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Robbie Thomas v. Major Vuksta


November 29, 2011


The opinion of the court was delivered by: (Judge Conner)


Plaintiff Robbie Thomas ("Thomas" or "plaintiff"), a Pennsylvania state inmate incarcerated at the State Correctional Institution at Mahanoy, Frackville, Pennsylvania, commenced this civil rights action on June 7, 2011, alleging that he has been subjected to retaliation. (Docs. 1, 3, 9.) Named as defendants are the following individuals: Major Vuksta ("Vuksta); Former Corrections Officer Smith ("Smith"); Mr. Murrick ("Murrick"); Charlie Brinich ("Brinich").*fn1 Presently pending is defendants' motion to dismiss the complaint pursuant to Federal Rule of Civil Procedure 12(b)(6). (Doc. 21.) For the reasons that follow, the motion will be granted and plaintiff will be afforded the opportunity to file an amended complaint.

Also pending is plaintiff's motion for appointment of counsel (Doc. 28) which will be denied.

I. Motion to Dismiss

A. Standard of Review

Rule 12(b)(6) of the Federal Rules of Civil Procedure provides for the dismissal of complaints that fail to state a claim upon which relief can be granted. FED. R. CIV. P. 12(b)(6). When ruling on a motion to dismiss under Rule 12(b)(6), the court must "accept as true all [factual] allegations in the complaint and all reasonable inferences that can be drawn therefrom, and view them in the light most favorable to the plaintiff." Kanter v. Barella, 489 F.3d 170, 177 (3d Cir. 2007) (quoting Evancho v. Fisher, 423 F.3d 347, 350 (3d Cir. 2005)). Although the court is generally limited in its review to the facts contained in the complaint, it "may also consider matters of public record, orders, exhibits attached to the complaint and items appearing in the record of the case." Oshiver v. Levin, Fishbein, Sedran & Berman, 38 F.3d 1380, 1384 n. 2 (3d Cir. 1994); see also In re Burlington Coat Factory Sec. Litig., 114 F.3d 1410, 1426 (3d Cir. 1997).

Federal notice and pleading rules require the complaint to provide "the defendant notice of what the . . . claim is and the grounds upon which it rests." Phillips v. County of Allegheny, 515 F.3d 224, 232 (3d Cir. 2008) (quoting Bell Atl. Corp. v. Twombly, 550 U. S. 544, 555, 127 S.Ct. 1955, 167 L.Ed.2d 929 (2007)). The plaintiff must present facts that, if true, demonstrate a plausible right to relief. See FED. R. CIV. P. 8(a) (stating that the complaint should include "a short and plain statement of the claim showing that the pleader is entitled to relief"); Ashcroft v. Iqbal, 556 U.S. 362, 129 S.Ct. 1937, 1949, 173 L.Ed.2d 868 (2009) (explaining that Rule 8 requires more than "an unadorned, the-defendant unlawfully-harmed-me accusation"); Twombly, 550 U.S. at 555 (requiring plaintiffs to allege facts sufficient to "raise a right to relief above the speculative level"). Thus, courts should not dismiss a complaint for failure to state a claim if it contains "enough factual matter (taken as true) to suggest the required element. This does not impose a probability requirement at the pleading stage, but instead simply calls for enough facts to raise a reasonable expectation that discovery will reveal evidence of the necessary element." Phillips, 515 F.3d at 234 (quoting Twombly, 550 U.S. at 556).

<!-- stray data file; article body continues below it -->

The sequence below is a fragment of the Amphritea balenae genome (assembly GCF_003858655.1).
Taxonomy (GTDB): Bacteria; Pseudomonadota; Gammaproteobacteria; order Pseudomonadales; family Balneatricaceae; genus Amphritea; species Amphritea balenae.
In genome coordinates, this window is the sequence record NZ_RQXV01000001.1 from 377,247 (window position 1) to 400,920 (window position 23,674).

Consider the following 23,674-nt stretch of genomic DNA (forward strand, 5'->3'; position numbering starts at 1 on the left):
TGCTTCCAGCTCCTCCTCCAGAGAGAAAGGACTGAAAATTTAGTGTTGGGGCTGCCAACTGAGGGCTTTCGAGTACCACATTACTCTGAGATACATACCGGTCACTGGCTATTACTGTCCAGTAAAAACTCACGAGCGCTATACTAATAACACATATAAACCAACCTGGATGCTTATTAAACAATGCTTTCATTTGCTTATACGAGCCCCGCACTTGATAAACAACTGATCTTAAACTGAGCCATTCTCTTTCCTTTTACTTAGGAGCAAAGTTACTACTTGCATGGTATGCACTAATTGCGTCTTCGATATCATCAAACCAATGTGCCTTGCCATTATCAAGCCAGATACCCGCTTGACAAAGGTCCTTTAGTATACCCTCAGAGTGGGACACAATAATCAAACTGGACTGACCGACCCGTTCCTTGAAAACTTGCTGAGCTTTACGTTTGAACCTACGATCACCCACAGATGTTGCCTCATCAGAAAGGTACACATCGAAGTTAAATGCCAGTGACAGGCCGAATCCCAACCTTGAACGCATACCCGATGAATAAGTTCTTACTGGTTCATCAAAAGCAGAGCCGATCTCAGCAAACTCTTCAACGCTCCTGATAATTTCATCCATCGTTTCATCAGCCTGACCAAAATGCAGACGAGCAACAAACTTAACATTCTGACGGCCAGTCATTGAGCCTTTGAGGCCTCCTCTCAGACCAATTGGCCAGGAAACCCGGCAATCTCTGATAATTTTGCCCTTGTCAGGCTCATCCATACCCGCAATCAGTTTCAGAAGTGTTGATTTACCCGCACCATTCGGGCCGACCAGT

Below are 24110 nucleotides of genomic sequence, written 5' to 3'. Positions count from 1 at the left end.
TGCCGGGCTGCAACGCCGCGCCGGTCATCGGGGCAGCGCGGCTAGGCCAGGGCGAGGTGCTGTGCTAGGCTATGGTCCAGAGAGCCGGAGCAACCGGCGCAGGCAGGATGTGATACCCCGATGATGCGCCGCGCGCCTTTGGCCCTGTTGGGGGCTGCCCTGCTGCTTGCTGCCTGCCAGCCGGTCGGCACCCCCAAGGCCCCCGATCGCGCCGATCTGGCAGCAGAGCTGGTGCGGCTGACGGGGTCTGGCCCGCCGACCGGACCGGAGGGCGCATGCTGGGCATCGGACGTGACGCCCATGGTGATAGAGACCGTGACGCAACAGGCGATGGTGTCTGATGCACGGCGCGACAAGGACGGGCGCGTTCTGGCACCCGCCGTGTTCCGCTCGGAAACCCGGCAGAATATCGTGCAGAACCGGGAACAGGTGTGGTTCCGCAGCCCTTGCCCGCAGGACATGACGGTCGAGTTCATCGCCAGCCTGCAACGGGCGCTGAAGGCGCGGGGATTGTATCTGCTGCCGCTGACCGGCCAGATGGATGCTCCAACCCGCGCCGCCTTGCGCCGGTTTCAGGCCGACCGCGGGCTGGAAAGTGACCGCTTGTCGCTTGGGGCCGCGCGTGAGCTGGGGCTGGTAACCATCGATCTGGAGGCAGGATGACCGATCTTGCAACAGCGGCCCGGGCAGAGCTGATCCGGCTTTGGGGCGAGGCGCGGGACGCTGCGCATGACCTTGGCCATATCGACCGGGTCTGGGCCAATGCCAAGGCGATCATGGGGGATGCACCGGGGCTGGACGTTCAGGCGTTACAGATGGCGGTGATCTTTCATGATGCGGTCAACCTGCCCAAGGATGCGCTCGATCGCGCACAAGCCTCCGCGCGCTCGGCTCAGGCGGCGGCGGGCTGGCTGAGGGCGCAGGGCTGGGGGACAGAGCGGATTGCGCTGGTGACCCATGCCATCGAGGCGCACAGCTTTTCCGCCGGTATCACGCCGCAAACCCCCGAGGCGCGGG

Courts are cautioned that because of this liberal pleading standard, a plaintiff should generally be granted leave to amend before dismissing a claim that is merely deficient. See Grayson v. Mayview State Hosp., 293 F.3d 103, 108 (3d Cir. 2002); Shane v. Fauver, 213 F.3d 113, 116-17 (3d Cir. 2000). The federal rules allow for liberal amendments in light of the "principle that the purpose of pleading is to facilitate a proper decision on the merits." Foman v. Davis, 371 U.S. 178, 182 (1962) (citations and internal quotations omitted). However, leave to amend under Rule 15 may be denied in cases of (1) undue delay; (2) bad faith or dilatory motive; (3) undue prejudice; or (4) futility of amendment. See Foman, 371 U.S. at 182; see also Arthur v. Maersk, Inc., 434 F.3d 196, 204-05 (3d Cir. 2006) (stating that "leave to amend must generally be granted unless equitable considerations render it otherwise unjust"); see also Long v. Wilson, 393 F.3d 390, 400 (3d Cir. 2004) (stating "absent undue or substantial prejudice, an amendment should be allowed under Rule 15(a) unless denial can be grounded in bad faith or dilatory motive, truly undue or unexplained delay, repeated failure to cure deficiency by amendments previously allowed or futility of amendment") (citations and internal quotation marks omitted); Alvin v. Suzuki, 227 F.3d 107, 121 (3d Cir. 2000) (summarizing factors to consider under Rule 15).